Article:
AUTHORGosling, F. G.
TITLEThe Manhattan Project: Making the Atomic Bomb
PUBLISHERU.S. Department of Energy
CITYWashington, D.C.
DATE PUBLISHED1994
ISBNno number - use WorldCat search box
Web Access
Available online from Department of Energy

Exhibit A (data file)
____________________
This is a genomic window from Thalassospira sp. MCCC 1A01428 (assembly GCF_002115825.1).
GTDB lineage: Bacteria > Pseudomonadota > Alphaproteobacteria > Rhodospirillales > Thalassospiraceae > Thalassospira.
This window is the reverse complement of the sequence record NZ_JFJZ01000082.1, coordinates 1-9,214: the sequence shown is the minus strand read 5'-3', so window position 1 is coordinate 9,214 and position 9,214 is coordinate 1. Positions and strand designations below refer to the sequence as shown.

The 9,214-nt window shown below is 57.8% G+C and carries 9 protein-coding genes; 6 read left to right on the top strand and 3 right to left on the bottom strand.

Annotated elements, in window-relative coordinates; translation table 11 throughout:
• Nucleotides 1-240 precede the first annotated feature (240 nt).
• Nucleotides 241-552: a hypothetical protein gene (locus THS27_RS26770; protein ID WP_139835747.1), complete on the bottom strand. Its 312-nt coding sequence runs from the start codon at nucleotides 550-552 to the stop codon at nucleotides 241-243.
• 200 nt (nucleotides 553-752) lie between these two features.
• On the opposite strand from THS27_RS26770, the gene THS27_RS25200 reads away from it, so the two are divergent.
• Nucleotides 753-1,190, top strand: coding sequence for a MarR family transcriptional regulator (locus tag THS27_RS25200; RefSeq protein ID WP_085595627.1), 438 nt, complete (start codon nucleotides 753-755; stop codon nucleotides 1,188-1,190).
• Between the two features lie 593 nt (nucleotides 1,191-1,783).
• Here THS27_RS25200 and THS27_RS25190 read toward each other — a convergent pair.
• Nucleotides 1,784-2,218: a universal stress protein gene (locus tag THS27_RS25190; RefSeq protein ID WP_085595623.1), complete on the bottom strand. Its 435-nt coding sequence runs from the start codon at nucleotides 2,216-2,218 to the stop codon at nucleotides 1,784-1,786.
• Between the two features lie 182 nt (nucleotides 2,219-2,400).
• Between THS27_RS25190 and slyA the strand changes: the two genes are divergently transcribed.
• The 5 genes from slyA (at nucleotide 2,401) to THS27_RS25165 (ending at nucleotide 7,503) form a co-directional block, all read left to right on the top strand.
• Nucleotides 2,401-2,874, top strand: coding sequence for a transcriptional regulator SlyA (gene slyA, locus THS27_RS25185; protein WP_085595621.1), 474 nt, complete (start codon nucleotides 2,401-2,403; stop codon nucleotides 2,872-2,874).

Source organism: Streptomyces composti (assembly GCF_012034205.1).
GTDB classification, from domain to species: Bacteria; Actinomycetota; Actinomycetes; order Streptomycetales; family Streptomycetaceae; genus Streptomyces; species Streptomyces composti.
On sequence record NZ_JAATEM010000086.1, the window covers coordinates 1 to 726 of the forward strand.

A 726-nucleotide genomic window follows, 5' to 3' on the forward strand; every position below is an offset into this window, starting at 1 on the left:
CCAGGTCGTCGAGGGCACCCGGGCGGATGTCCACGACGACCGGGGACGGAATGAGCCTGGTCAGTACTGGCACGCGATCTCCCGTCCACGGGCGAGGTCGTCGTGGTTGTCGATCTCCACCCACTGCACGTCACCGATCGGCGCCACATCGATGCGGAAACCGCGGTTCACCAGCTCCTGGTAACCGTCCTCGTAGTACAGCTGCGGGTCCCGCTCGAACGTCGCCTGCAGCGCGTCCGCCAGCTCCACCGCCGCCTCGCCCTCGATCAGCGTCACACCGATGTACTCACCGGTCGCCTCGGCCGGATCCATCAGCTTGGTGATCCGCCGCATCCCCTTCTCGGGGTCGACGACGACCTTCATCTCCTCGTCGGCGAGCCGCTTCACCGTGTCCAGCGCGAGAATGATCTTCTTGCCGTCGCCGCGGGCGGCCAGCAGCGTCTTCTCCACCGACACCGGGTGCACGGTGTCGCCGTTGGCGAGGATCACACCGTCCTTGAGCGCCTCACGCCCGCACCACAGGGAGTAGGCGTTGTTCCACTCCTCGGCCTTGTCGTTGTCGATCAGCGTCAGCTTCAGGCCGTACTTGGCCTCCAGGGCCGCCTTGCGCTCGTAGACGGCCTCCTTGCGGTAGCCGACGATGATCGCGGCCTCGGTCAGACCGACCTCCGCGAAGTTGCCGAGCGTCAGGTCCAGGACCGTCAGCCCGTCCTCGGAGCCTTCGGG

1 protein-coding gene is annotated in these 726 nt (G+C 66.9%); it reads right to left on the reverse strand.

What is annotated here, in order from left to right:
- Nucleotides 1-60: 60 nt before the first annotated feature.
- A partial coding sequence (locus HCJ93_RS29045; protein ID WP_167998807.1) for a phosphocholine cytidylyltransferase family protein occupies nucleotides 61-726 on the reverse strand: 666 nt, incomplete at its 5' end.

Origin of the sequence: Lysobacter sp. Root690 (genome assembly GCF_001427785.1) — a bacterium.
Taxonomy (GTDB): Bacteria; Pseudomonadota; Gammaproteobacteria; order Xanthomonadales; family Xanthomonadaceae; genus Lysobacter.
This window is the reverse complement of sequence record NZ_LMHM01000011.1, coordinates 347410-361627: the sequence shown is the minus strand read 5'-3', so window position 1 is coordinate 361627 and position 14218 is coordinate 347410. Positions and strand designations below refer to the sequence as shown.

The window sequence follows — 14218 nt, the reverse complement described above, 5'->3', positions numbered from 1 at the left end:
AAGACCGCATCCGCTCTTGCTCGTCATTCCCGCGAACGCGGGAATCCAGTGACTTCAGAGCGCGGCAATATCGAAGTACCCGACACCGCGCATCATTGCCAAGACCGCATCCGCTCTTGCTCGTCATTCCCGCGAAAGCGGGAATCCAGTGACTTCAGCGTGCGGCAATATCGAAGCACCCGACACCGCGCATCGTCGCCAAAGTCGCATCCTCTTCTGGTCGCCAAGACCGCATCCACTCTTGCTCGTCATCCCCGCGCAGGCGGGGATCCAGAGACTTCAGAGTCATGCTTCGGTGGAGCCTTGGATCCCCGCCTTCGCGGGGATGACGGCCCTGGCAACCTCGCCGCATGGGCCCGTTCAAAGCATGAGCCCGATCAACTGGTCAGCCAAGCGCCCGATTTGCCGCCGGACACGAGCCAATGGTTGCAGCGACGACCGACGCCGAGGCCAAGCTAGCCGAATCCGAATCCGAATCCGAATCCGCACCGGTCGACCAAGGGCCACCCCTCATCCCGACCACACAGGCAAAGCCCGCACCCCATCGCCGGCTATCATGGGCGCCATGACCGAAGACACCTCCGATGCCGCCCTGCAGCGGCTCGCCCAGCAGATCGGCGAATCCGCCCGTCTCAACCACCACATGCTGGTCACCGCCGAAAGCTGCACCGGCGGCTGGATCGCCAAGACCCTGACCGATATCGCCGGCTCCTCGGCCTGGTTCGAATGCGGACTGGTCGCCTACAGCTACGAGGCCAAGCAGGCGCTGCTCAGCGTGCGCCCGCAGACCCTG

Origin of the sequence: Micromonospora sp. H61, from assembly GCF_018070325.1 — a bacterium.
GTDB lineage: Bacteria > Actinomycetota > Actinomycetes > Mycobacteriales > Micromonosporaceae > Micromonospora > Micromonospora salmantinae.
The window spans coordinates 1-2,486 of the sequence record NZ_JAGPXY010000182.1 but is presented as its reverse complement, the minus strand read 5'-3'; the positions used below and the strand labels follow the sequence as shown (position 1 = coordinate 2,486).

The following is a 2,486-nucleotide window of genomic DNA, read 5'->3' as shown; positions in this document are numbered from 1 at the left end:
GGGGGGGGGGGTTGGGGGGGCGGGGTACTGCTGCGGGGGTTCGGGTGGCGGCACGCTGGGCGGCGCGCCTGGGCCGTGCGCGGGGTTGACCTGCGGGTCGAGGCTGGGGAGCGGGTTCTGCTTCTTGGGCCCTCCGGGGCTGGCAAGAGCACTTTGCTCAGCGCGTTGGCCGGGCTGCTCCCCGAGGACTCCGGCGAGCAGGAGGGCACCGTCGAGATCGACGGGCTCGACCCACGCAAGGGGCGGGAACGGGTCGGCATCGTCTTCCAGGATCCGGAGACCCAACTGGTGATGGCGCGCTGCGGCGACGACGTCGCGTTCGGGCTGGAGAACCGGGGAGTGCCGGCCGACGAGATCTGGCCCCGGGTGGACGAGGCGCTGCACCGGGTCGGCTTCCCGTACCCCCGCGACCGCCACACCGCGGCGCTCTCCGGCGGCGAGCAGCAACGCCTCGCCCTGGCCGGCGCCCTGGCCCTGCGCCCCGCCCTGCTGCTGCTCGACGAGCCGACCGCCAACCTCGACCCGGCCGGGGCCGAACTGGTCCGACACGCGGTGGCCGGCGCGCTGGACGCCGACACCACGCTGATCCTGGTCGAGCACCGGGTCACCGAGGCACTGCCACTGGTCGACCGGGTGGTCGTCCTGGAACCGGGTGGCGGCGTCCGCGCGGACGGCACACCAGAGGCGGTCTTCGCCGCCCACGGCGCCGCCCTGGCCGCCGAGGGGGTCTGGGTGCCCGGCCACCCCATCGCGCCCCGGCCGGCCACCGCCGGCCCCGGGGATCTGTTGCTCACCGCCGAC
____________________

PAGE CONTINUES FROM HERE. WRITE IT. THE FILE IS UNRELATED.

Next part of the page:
Published by the United States Department of Energy, this 142 page history of the Manhattan Project is a brief, concise, and technical version of the making of the atomic bomb, presented through the lens of physics. Like many historians, Gosling begins the story with Einstein’s letter and the impact it had on President Roosevelt. Part I highlights the discovery of fission and early American work on it. Part II describes early government support for research on isotope separation, and the founding of the National Defense Research Committee under Vannevar Bush. Part III traces the role of the Manhattan Engineering District under the leadership of General Groves, and its choice of paths for bomb development. Part IV, the most extensive section of the book, outlines the Manhattan Project in operation, with detailed descriptions of Hanford’s plutonium pile and the gaseous diffusion plant at Oak Ridge. Part V explains the decision to use, and the dropping of the two atomic bombs. Part VI tells of changes in post-war bomb preparation and assembly, and discusses the major postwar legislation on atomic energy including the establishment of the Atomic Energy Commission (AEC).


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